I apologize for taking so long to get back to posting here. I’ve been up to my eyeballs in my final classes for my Psych and Sociology degrees. I have a final paper due on Monday, and on Tuesday I’ll begin work on my Psych final project. I expect to be just as busy for the next five weeks as I have been for the last five weeks. I have one more class, Creative Writing, and then I’ll be out of school. I’m going to take a break from my studies—I’m exhausted from the work this last Sociology class has required, and I still have my Psych project to complete. In the meantime, my posts here will be sporadic. I promise to do better after the first of the new year. Please bear with me.
Part of the work required for my Sociology capstone project involved writing a hypothetical research proposal. I’m writing about Autism Spectrum Disorders (ASDs). I want to tell you about something that happened as I was doing research for the final paper: I came across several references for previous studies done by one of the leading researchers in the field of ASD and attention-deficit/hyperactivity disorder (ADHD); but I wasn’t able to access the reports from the college library site. I took the liberty of sending a FAX to Dr. Angela Reiersen. I asked her if she would be willing to grant me permission to read her articles. Remember, she’s a leading researcher in this field—a FAX from me could easily have been ignored. But, she didn’t ignore my request. She emailed files of all the reports I requested, and even sent two I didn’t ask for, because she thought they might be helpful. I am touched by her kindness to an aspiring psych student. Her generosity is one of the reasons why I believe that kindness still exists in our crazy and so-often-unkind world. I sent another request for an article to Dr. Betsy Hoza, who is also a leading researcher on ADHD and associated behaviors. Within a few days, she emailed me a file of the report I needed to cite in my paper. Another act of goodness and kindness! Their emails just made my day. My paper will be more complete, thanks to their kindness and generosity of spirit.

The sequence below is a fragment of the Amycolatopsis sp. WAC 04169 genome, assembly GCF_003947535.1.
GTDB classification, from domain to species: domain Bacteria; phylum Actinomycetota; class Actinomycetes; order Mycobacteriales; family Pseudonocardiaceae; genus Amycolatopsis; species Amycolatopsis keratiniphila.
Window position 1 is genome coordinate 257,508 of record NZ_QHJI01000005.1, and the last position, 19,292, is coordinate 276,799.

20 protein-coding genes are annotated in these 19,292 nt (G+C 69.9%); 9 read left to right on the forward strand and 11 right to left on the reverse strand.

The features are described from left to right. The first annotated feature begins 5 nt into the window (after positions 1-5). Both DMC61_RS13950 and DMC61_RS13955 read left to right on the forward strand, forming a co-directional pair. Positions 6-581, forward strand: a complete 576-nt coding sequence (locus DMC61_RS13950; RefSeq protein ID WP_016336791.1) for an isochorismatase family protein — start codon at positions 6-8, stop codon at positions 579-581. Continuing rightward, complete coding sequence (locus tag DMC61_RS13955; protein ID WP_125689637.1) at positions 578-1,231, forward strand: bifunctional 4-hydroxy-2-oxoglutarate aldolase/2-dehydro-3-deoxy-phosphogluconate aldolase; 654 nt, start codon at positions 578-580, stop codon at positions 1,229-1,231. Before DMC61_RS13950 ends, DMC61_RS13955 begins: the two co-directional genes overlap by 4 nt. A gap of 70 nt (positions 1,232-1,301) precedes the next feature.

I try to perform random acts of kindness whenever I have an opportunity to do some small (or big) thing for someone without them knowing where it came from. I love it when I can do my little act of kindness without letting anyone know what I did. Just the activity of giving is fulfilling to me. Being kind works two ways—it makes the receiver happy, and it makes the giver feel great.
If you have a story about a random act of kindness that has been rewarding to you, please tell me about it in the comments.
I think that kindness is one of the main things I look for in a person. It tells me so much about that person and who they are on the inside.
What do you think?